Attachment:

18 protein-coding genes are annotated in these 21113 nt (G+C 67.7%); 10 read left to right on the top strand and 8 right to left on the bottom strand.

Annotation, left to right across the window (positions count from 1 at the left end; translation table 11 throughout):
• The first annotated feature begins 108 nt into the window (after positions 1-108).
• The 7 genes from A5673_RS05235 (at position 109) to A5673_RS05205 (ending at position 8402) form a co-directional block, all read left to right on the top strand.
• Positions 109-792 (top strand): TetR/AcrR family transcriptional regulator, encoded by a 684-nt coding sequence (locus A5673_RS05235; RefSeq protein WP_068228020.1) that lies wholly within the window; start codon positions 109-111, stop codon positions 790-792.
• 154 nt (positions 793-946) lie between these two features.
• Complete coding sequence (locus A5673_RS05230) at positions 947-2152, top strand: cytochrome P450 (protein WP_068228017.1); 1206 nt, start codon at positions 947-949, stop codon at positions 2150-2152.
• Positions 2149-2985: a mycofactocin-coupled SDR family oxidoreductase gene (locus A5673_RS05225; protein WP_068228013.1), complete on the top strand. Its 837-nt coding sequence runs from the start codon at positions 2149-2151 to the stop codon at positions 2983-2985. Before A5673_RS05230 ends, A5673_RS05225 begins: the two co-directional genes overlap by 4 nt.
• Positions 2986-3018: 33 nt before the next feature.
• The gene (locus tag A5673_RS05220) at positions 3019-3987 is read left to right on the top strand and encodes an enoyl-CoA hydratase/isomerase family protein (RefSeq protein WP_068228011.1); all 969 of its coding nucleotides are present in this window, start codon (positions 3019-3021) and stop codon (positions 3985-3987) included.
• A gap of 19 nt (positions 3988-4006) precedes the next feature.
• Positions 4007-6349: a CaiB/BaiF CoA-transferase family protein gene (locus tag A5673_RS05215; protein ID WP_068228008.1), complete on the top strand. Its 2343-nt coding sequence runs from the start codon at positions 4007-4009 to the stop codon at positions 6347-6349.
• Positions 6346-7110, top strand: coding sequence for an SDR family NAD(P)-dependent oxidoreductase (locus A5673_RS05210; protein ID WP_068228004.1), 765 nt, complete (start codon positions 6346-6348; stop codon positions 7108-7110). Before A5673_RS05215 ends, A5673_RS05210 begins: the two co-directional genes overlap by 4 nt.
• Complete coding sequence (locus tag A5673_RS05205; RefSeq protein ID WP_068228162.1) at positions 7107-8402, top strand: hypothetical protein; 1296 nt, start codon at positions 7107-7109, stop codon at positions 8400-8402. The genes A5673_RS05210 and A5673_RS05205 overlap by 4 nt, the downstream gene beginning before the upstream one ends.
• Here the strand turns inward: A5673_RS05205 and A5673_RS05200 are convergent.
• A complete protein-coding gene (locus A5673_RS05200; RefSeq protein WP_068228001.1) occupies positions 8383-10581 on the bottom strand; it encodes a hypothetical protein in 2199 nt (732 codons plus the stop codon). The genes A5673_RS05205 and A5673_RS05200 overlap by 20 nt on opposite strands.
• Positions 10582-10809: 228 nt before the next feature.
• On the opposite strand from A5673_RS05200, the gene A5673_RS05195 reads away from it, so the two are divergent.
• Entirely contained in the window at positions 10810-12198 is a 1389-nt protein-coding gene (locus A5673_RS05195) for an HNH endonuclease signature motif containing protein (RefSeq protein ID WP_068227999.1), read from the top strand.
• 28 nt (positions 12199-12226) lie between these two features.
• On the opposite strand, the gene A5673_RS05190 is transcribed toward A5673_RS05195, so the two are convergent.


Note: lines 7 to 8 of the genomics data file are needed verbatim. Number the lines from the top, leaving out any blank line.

• Complete coding sequence (locus A5673_RS05230) at positions 947-2152, top strand: cytochrome P450 (protein WP_068228017.1); 1206 nt, start codon at positions 947-949, stop codon at positions 2150-2152.
• Positions 2149-2985: a mycofactocin-coupled SDR family oxidoreductase gene (locus A5673_RS05225; protein WP_068228013.1), complete on the top strand. Its 837-nt coding sequence runs from the start codon at positions 2149-2151 to the stop codon at positions 2983-2985. Before A5673_RS05230 ends, A5673_RS05225 begins: the two co-directional genes overlap by 4 nt.